While the Federal Government’s refusal to fund the full six years of the Gonski funding agreement might be viewed as thrifty by some, there are others who argue that it is anything but.
Leading voices in public education, such as the Australian Education Union (AEU) warn that the long-term impact that comes with denying struggling schools the full six years of the funding is more expensive – both financially and socially.
Merrylands High School principal and NSW Secondary Principals Council (NSWSPC) president, Lila Mularczyk told The Educator that through committing to an “internationally recognised” funding model, the Federal Government could show good leadership and be a global example.
“PM Turnbull and Federal Education Minister Birmingham have the opportunity to lead the nation – and indeed be an example globally,” she said.
“The NSW education funding reform model, political and education community leadership is strongly recognised internationally. Australia as a nation could be too.”
She said that through “evidence and narratives” the funding model had already proven to be effective in NSW and SA, the two states that are currently receiving the funding as informed by the principles of the Gonski recommendation.
“In NSW we have the evidence and narratives flooding in from schools already. The evidence is strong and compelling. Gonski can and is making a significant difference,” Mularczyk said.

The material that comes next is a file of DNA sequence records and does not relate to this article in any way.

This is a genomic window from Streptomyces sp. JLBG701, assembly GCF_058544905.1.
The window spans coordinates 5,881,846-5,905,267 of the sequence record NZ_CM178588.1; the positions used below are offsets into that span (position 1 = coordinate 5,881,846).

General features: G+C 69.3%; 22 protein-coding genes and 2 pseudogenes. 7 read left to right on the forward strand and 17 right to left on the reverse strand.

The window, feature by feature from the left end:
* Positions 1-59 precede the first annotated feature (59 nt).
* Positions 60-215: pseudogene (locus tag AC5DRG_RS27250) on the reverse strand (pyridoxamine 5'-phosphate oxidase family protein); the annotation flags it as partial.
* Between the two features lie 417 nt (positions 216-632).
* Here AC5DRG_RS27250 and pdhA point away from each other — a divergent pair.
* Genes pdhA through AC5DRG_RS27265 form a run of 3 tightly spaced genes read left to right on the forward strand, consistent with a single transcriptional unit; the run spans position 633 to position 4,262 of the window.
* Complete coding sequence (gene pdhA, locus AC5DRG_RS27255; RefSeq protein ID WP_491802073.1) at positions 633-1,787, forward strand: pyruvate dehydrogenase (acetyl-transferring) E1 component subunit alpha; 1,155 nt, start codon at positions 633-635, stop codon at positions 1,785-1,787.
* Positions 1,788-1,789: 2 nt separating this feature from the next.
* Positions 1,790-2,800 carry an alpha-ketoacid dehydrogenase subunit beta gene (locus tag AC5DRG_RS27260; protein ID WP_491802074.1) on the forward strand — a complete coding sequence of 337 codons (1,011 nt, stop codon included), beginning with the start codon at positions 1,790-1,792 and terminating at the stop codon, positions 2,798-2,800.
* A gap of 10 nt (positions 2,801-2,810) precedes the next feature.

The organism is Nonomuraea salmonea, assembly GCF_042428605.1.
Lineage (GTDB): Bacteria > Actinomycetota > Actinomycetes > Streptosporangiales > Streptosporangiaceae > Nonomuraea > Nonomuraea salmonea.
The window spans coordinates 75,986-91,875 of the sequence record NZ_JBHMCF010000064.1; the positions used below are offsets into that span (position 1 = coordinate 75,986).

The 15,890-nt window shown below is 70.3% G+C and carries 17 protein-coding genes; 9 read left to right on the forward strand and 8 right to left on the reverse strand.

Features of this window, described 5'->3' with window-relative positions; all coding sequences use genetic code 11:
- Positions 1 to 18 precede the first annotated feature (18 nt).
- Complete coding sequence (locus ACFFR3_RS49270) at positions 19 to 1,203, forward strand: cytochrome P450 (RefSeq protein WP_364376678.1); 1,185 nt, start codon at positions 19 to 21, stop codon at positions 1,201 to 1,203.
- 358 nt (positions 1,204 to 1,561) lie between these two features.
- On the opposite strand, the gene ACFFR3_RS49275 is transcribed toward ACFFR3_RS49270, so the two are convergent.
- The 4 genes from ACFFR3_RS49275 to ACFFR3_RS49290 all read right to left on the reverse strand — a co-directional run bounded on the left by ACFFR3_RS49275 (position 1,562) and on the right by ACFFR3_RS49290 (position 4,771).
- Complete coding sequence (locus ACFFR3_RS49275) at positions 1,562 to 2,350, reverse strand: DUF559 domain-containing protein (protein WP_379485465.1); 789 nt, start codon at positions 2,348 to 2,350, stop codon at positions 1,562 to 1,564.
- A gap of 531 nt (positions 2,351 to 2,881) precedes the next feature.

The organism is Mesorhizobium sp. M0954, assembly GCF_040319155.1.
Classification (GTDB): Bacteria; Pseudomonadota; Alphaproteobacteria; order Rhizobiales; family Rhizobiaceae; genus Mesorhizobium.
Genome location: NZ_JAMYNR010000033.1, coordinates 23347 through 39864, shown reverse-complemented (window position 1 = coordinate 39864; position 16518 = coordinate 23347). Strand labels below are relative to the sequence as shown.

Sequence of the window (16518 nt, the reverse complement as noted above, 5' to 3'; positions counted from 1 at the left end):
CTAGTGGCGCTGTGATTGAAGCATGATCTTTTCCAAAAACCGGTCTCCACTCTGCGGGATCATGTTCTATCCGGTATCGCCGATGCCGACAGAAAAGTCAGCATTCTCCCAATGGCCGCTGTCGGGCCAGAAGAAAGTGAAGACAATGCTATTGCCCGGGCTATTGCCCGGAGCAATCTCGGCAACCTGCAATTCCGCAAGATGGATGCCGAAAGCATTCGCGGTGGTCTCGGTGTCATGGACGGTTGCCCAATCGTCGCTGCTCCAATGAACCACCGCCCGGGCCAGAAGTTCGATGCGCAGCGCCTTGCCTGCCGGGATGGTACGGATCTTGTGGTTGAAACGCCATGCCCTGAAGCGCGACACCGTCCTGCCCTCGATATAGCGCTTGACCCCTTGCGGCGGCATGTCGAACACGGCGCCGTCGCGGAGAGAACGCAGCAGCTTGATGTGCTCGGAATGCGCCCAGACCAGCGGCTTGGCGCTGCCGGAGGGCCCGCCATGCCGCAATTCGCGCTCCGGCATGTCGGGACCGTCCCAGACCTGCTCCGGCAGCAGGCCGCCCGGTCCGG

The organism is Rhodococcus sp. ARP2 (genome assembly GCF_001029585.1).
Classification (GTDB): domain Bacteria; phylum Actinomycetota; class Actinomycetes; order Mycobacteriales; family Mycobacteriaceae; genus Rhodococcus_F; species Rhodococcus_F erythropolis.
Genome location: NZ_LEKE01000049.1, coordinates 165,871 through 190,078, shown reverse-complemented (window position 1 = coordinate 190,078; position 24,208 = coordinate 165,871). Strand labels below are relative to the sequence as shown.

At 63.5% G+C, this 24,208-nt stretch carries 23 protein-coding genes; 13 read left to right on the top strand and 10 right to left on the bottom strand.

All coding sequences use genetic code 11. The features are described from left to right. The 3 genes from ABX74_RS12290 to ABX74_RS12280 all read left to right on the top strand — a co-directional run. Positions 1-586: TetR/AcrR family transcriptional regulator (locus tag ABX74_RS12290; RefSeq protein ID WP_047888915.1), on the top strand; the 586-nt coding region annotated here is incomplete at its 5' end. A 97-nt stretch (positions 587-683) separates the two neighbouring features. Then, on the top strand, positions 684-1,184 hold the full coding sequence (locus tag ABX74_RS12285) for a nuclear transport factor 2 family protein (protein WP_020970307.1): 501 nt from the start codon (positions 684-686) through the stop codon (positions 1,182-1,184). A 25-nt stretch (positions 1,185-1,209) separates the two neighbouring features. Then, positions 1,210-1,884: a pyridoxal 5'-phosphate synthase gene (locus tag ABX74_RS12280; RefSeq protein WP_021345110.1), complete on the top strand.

“We need the full six years of Gonski funding to ensure certainty and that we reach a minimum resource standard for all schools and access for all students.”
This week Mularczyk was invited to Tasmania to speak with her colleagues on the effect that targeted Gonski funding had on various schools in the state.
“I would welcome sharing the story of my school and thousands of others in NSW to our new PM and Federal Education Minister to illustrate what is already being achieved,” Mularczyk said.
“Imagine the possibility for all students most in need if the Federal Coalition honoured the National Education Reform Agreement [NERA] and showed they valued all young people in all schools.
“The withdrawal at a Federal Government level from NERA is indefensible.”
As Gonski Week draws to a close, Mularczyk said schools and communities should mobilise to ensure that calls for better funding and resourcing are taken seriously by our leaders.
Mularczyk pointed to Tuesday night’s #GonskiWeek tweetathon which was aimed at showing the impact the funding has had on student achievement over the past two years and to urge the Federal Government to fund the full six years of the program.
“I think the tweetathon was one example of the breadth and depth of commitment of educators, parents and the public to valuing education,” Mularczyk said.
“That social phenomenon indicated the community capacity to commit to continuing pressure on the Federal Government to invest in education.”
NSW Teachers Federation (NSWTF) president, Maurie Mulheron, said the willingness of Australians to participate in the tweetathon reflected “the enthusiasm and strong support for the full funding of the Gonski model”.
"I find it extraordinary that some politicians would be willing to face a parent to say, 'we will no longer be funding the Gonski model that has made so much difference to your child’s life',” Mulheron said in a statement.